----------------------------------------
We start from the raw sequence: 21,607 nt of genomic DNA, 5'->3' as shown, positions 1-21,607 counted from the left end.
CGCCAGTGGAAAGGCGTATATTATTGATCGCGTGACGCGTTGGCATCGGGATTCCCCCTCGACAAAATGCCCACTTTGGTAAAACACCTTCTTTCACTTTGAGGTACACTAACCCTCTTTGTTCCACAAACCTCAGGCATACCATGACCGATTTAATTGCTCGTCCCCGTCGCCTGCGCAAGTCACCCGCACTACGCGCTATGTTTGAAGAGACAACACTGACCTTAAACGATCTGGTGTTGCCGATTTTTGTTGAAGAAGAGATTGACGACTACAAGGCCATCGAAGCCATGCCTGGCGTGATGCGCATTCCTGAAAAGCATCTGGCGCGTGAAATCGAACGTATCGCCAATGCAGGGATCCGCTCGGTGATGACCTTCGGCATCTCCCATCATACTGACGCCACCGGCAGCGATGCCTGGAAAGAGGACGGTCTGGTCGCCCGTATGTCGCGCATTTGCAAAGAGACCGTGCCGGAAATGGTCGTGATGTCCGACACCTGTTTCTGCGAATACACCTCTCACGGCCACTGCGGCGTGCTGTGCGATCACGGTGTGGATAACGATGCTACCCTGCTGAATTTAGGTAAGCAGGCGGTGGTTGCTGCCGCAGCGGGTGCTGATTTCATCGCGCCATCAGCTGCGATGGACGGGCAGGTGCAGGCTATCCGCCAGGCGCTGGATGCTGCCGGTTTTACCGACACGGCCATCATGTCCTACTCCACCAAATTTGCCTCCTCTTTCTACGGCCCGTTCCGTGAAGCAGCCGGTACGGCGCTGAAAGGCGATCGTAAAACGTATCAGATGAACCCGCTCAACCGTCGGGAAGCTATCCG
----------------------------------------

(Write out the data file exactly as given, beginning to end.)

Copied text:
We start from the raw sequence: 21,607 nt of genomic DNA, 5'->3' as shown, positions 1-21,607 counted from the left end.
CGCCAGTGGAAAGGCGTATATTATTGATCGCGTGACGCGTTGGCATCGGGATTCCCCCTCGACAAAATGCCCACTTTGGTAAAACACCTTCTTTCACTTTGAGGTACACTAACCCTCTTTGTTCCACAAACCTCAGGCATACCATGACCGATTTAATTGCTCGTCCCCGTCGCCTGCGCAAGTCACCCGCACTACGCGCTATGTTTGAAGAGACAACACTGACCTTAAACGATCTGGTGTTGCCGATTTTTGTTGAAGAAGAGATTGACGACTACAAGGCCATCGAAGCCATGCCTGGCGTGATGCGCATTCCTGAAAAGCATCTGGCGCGTGAAATCGAACGTATCGCCAATGCAGGGATCCGCTCGGTGATGACCTTCGGCATCTCCCATCATACTGACGCCACCGGCAGCGATGCCTGGAAAGAGGACGGTCTGGTCGCCCGTATGTCGCGCATTTGCAAAGAGACCGTGCCGGAAATGGTCGTGATGTCCGACACCTGTTTCTGCGAATACACCTCTCACGGCCACTGCGGCGTGCTGTGCGATCACGGTGTGGATAACGATGCTACCCTGCTGAATTTAGGTAAGCAGGCGGTGGTTGCTGCCGCAGCGGGTGCTGATTTCATCGCGCCATCAGCTGCGATGGACGGGCAGGTGCAGGCTATCCGCCAGGCGCTGGATGCTGCCGGTTTTACCGACACGGCCATCATGTCCTACTCCACCAAATTTGCCTCCTCTTTCTACGGCCCGTTCCGTGAAGCAGCCGGTACGGCGCTGAAAGGCGATCGTAAAACGTATCAGATGAACCCGCTCAACCGTCGGGAAGCTATCCG